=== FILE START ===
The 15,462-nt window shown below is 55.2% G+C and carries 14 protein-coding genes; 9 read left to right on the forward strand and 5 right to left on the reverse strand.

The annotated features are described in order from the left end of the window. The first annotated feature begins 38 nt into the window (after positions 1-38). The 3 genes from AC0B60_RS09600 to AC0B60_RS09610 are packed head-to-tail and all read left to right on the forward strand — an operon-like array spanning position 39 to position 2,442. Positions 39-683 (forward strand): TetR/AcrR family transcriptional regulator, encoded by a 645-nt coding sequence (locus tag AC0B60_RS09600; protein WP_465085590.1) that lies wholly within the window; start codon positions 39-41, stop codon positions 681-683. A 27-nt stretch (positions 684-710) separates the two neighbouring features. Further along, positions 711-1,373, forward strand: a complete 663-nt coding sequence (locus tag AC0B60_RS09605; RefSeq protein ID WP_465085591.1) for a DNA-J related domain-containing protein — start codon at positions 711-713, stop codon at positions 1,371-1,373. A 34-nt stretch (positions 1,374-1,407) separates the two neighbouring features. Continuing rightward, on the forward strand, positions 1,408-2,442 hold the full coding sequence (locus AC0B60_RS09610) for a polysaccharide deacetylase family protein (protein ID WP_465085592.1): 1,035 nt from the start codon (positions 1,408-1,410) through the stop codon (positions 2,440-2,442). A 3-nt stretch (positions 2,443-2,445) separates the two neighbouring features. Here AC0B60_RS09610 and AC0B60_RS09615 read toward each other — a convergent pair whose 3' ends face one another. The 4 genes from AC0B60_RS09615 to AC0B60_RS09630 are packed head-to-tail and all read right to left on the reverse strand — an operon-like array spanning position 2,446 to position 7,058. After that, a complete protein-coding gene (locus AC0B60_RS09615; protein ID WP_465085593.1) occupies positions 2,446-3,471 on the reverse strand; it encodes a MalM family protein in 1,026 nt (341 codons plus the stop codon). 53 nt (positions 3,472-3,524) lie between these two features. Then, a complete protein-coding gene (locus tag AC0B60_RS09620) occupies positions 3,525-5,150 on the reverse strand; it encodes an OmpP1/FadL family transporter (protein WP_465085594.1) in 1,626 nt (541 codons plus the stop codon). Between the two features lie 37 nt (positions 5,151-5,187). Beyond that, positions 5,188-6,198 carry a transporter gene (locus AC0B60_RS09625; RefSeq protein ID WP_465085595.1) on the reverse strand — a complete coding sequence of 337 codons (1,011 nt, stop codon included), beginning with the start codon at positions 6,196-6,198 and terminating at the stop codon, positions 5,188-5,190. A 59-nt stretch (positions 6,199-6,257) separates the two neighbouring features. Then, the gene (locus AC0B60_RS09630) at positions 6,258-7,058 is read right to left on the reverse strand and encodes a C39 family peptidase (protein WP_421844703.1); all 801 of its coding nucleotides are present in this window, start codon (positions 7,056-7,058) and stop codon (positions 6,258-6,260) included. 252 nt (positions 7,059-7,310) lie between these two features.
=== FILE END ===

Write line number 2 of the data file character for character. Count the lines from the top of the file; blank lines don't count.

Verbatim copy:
The annotated features are described in order from the left end of the window. The first annotated feature begins 38 nt into the window (after positions 1-38). The 3 genes from AC0B60_RS09600 to AC0B60_RS09610 are packed head-to-tail and all read left to right on the forward strand — an operon-like array spanning position 39 to position 2,442. Positions 39-683 (forward strand): TetR/AcrR family transcriptional regulator, encoded by a 645-nt coding sequence (locus tag AC0B60_RS09600; protein WP_465085590.1) that lies wholly within the window; start codon positions 39-41, stop codon positions 681-683. A 27-nt stretch (positions 684-710) separates the two neighbouring features. Further along, positions 711-1,373, forward strand: a complete 663-nt coding sequence (locus tag AC0B60_RS09605; RefSeq protein ID WP_465085591.1) for a DNA-J related domain-containing protein — start codon at positions 711-713, stop codon at positions 1,371-1,373. A 34-nt stretch (positions 1,374-1,407) separates the two neighbouring features. Continuing rightward, on the forward strand, positions 1,408-2,442 hold the full coding sequence (locus AC0B60_RS09610) for a polysaccharide deacetylase family protein (protein ID WP_465085592.1): 1,035 nt from the start codon (positions 1,408-1,410) through the stop codon (positions 2,440-2,442). A 3-nt stretch (positions 2,443-2,445) separates the two neighbouring features. Here AC0B60_RS09610 and AC0B60_RS09615 read toward each other — a convergent pair whose 3' ends face one another. The 4 genes from AC0B60_RS09615 to AC0B60_RS09630 are packed head-to-tail and all read right to left on the reverse strand — an operon-like array spanning position 2,446 to position 7,058. After that, a complete protein-coding gene (locus AC0B60_RS09615; protein ID WP_465085593.1) occupies positions 2,446-3,471 on the reverse strand; it encodes a MalM family protein in 1,026 nt (341 codons plus the stop codon). 53 nt (positions 3,472-3,524) lie between these two features. Then, a complete protein-coding gene (locus tag AC0B60_RS09620) occupies positions 3,525-5,150 on the reverse strand; it encodes an OmpP1/FadL family transporter (protein WP_465085594.1) in 1,626 nt (541 codons plus the stop codon). Between the two features lie 37 nt (positions 5,151-5,187). Beyond that, positions 5,188-6,198 carry a transporter gene (locus AC0B60_RS09625; RefSeq protein ID WP_465085595.1) on the reverse strand — a complete coding sequence of 337 codons (1,011 nt, stop codon included), beginning with the start codon at positions 6,196-6,198 and terminating at the stop codon, positions 5,188-5,190. A 59-nt stretch (positions 6,199-6,257) separates the two neighbouring features. Then, the gene (locus AC0B60_RS09630) at positions 6,258-7,058 is read right to left on the reverse strand and encodes a C39 family peptidase (protein WP_421844703.1); all 801 of its coding nucleotides are present in this window, start codon (positions 7,056-7,058) and stop codon (positions 6,258-6,260) included. 252 nt (positions 7,059-7,310) lie between these two features.